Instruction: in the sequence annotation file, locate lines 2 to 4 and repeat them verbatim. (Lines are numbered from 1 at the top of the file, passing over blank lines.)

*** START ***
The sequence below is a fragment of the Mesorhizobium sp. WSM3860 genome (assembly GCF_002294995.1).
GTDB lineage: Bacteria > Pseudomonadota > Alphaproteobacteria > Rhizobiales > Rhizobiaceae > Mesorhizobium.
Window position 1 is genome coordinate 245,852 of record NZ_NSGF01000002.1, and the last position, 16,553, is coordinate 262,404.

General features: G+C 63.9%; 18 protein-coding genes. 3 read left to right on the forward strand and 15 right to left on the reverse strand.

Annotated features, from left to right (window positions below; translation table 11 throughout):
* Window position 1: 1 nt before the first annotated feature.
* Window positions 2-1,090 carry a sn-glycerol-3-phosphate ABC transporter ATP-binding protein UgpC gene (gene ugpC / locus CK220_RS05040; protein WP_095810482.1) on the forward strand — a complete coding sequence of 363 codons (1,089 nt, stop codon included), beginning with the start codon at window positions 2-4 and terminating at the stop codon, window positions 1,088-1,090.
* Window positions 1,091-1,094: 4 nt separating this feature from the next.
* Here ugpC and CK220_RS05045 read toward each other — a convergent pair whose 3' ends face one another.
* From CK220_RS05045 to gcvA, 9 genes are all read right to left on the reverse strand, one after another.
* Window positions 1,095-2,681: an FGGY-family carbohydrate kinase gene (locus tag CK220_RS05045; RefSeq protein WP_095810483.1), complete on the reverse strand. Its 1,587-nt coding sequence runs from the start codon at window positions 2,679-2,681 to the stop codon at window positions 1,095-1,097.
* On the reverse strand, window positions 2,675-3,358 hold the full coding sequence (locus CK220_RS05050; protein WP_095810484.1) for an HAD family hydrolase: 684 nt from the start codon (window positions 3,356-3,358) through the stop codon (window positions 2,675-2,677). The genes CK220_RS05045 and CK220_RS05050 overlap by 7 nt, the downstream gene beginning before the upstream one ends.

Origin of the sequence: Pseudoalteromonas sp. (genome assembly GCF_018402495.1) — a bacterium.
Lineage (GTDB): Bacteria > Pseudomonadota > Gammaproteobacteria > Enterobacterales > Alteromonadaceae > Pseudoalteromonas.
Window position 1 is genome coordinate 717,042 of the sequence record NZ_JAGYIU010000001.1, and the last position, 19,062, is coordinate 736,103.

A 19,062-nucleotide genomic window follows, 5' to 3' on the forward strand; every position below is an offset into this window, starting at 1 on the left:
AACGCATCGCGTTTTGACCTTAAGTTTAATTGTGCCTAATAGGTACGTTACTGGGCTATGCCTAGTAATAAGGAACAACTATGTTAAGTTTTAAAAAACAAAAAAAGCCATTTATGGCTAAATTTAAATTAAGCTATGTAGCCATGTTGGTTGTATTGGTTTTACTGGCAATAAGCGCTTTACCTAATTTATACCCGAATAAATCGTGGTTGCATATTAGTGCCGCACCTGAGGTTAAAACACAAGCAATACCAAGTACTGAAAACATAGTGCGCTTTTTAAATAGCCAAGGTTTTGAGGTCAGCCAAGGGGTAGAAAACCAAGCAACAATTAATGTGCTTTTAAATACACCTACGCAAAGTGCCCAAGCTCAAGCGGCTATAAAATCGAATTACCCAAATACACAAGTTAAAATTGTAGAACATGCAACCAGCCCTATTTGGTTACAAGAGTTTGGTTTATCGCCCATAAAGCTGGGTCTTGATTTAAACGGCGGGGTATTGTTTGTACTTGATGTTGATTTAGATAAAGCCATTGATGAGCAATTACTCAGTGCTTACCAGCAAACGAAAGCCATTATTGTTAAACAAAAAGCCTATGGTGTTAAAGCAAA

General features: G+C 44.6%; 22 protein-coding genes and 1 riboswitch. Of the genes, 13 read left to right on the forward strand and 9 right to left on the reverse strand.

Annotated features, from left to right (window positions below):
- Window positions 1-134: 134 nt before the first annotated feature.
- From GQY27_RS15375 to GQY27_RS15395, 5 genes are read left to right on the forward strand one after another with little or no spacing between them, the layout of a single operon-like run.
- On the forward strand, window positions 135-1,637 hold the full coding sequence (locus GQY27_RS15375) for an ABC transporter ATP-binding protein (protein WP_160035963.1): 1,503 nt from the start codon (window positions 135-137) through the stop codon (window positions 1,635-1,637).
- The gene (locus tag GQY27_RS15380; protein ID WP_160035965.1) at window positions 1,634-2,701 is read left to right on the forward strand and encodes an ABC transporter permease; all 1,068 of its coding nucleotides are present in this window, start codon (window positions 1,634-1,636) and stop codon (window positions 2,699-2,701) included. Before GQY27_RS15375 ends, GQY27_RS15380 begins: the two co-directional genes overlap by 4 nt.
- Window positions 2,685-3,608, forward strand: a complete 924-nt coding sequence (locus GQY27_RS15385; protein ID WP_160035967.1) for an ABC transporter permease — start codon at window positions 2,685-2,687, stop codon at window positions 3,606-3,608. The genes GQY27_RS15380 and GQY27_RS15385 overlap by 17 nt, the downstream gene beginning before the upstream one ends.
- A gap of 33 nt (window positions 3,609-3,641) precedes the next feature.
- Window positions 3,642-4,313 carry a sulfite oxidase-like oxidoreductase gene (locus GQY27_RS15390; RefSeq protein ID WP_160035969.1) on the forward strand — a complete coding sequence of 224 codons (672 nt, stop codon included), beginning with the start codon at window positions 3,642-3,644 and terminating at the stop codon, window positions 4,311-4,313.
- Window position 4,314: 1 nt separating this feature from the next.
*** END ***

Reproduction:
GTDB lineage: Bacteria > Pseudomonadota > Alphaproteobacteria > Rhizobiales > Rhizobiaceae > Mesorhizobium.
Window position 1 is genome coordinate 245,852 of record NZ_NSGF01000002.1, and the last position, 16,553, is coordinate 262,404.

General features: G+C 63.9%; 18 protein-coding genes. 3 read left to right on the forward strand and 15 right to left on the reverse strand.